Jaybird Tarah Pro review: Plenty of power, but not always comfortable

Posted: 24 May 2019 10:31 am
News

The Jaybird Tarah Pro headphones are a quality set of sports headphones with a long battery life, but also some comfort issues.

Quick Verdict: The Tarah Pro are great sports headphones for those who need long battery life.

The good

  • Long battery life compared to other headsets.
  • Good at blocking gym noise.
  • Good connectivity.

The bad

  • Uncomfortable and loose at times.
  • No additional features to justify price.
  • True wireless headset is better for some sports.


The Tarah Pro is a wireless sports headset suited to outdoor runners and adventurers who want longer battery life. It sits just under Jaybird's flagship Run XT true wireless headset, but above the more casual X4 and Tarah headsets.

According to Jaybird, this headset has been inspired by ultra runners and other adventurers, evident in its tougher construction materials and impressive 14-hour battery life.

Jaybird Tarah Pro Image: Marc Terrano/Finder

Jaybird Tarah Pro: Design

  • Minimalist sports design.
  • Magnetic headphone caps.
  • Could use a sturdier case.

The Tarah Pro keeps with the current crop of sports headphone design standards and keeps it clean and simple. There are two colour choices at the time of writing: black with gold accents and blue jade. The headset looks great and the braided cable adds character to an otherwise typical aesthetic.

The contents of the box are simple but well presented, and there's a number of extra ear gels in different sizes, a charging cable, a shirt clip and a carry pouch.

The carry pouch is the biggest letdown in the box. It looks great but doesn't really deliver on the extreme durability Jaybird has aimed for with the headset itself. Other headsets, especially true wireless ones, will usually give you a hard carry case. This is very useful if you leave your headphones in a dirty gym bag where it can get crushed by wayward drink bottles or shoes.

The cinch clip is an ingenious addition, allowing you to easily tighten the headset when running or working out to stop the cable getting in the way.

Another notable design feature of the Tarah Pro is the magnetic caps on each headphone. This is useful if you want to take your headphones out of your ears but keep the headset firmly on your neck, and is particularly useful when running.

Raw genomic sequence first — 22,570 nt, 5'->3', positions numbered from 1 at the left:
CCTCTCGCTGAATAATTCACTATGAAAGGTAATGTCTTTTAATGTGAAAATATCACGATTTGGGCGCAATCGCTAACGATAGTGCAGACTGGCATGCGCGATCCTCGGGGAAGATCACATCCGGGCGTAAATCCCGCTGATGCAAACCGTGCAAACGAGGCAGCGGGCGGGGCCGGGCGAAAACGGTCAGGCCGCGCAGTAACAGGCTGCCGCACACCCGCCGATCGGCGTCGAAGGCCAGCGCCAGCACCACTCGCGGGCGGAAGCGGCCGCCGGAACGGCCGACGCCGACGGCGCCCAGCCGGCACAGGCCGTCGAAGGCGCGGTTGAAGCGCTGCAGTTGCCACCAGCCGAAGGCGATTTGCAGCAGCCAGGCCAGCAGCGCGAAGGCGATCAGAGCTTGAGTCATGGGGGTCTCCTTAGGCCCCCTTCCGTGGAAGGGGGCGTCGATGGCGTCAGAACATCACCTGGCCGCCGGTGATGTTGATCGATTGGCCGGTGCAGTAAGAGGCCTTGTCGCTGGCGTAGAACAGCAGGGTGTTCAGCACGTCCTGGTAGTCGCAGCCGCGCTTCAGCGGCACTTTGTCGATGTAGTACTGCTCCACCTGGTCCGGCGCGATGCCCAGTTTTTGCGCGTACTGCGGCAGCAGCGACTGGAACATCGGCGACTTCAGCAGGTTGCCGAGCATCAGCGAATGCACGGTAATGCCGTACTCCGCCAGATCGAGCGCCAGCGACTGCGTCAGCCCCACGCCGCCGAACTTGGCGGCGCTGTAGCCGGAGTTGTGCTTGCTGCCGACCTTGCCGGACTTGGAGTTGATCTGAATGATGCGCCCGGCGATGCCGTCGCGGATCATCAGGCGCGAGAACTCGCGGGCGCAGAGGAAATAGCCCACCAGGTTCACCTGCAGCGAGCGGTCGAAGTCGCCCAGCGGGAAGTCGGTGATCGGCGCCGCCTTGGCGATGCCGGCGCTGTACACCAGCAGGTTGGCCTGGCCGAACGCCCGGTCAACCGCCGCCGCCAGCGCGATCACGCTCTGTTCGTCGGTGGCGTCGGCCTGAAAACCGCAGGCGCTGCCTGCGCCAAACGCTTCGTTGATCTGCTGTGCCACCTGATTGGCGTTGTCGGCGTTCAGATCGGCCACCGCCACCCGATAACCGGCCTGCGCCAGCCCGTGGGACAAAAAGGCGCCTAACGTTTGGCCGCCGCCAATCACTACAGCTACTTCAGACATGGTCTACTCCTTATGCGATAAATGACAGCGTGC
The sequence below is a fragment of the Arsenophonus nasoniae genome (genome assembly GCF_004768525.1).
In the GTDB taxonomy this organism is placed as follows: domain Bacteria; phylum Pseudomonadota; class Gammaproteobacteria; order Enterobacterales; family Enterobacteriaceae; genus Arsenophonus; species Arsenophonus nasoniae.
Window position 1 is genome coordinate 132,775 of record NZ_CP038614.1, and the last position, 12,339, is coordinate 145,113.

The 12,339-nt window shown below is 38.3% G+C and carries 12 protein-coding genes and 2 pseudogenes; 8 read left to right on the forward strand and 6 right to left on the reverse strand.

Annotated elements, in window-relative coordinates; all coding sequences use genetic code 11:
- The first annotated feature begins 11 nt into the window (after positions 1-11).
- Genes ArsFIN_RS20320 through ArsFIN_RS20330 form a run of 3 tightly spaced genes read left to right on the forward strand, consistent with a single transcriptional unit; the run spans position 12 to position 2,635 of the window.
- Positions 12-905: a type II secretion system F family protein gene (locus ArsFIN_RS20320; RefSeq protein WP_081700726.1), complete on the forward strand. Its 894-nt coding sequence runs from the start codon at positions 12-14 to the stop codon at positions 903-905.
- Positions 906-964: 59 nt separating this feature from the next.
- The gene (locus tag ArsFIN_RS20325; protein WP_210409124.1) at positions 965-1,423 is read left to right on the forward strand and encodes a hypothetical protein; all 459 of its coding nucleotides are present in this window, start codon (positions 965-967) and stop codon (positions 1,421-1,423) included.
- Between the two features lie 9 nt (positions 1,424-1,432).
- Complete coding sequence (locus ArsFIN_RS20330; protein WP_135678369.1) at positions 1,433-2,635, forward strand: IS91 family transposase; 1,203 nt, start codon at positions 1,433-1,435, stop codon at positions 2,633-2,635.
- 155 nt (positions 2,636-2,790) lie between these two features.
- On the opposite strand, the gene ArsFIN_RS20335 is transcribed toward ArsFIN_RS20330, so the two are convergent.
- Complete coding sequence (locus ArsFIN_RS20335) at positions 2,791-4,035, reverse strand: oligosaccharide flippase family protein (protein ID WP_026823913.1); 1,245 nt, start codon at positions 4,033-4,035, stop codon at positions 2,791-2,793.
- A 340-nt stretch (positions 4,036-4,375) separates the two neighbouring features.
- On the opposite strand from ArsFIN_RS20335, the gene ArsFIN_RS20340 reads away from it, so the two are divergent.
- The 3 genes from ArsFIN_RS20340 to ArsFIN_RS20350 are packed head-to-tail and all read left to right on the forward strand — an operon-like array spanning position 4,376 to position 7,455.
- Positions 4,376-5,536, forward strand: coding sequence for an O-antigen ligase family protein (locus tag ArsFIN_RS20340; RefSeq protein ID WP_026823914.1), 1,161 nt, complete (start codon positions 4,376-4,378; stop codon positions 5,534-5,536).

The Tarah Pro can be worn over or under your ear depending on the activity you're doing. Jaybird recommends using the over ear set-up for runs or other high movement activities, and the under ear set-up for everything else.

In reality I was using the over-ear set-up for everything but walking, as I found the cable got caught on barbells and even clothing when doing simple activities like stretching.

The problem with using the over ear set-up is that the remote is effectively sandwiched between the top of your ear and your head. It's not the best way this could be executed but it's an admittedly minor problem.

The included charging cable and connection is well designed. The charging cable is a USB-A connector with a small magnetic cradle which attaches to the headset. I found charging to be quick and easy with this magnetic set-up.


Jaybird Tarah Pro Image: Finder

Jaybird Tarah Pro: Set-up

  • Installation through the Jaybird App.
  • Helpful videos and instructions are included.
  • Equaliser preset options are great.

Getting the Jaybird Tarah Pros ready for use was a quick affair and involved installing the Jaybird app on my phone and pairing it. The whole process was made easier with the included instructions, images and video. The app even gives you the ability to take a side selfie while wearing the headset so you can compare it to the official pictures, which is useful.

Jaybird Tarah Pro Image: Marc Terrano/Finder

The app also includes a "find my buds" feature, which works well but lacks the sound ping feature some other sports headsets like the Jabra Elite Sport Pro include.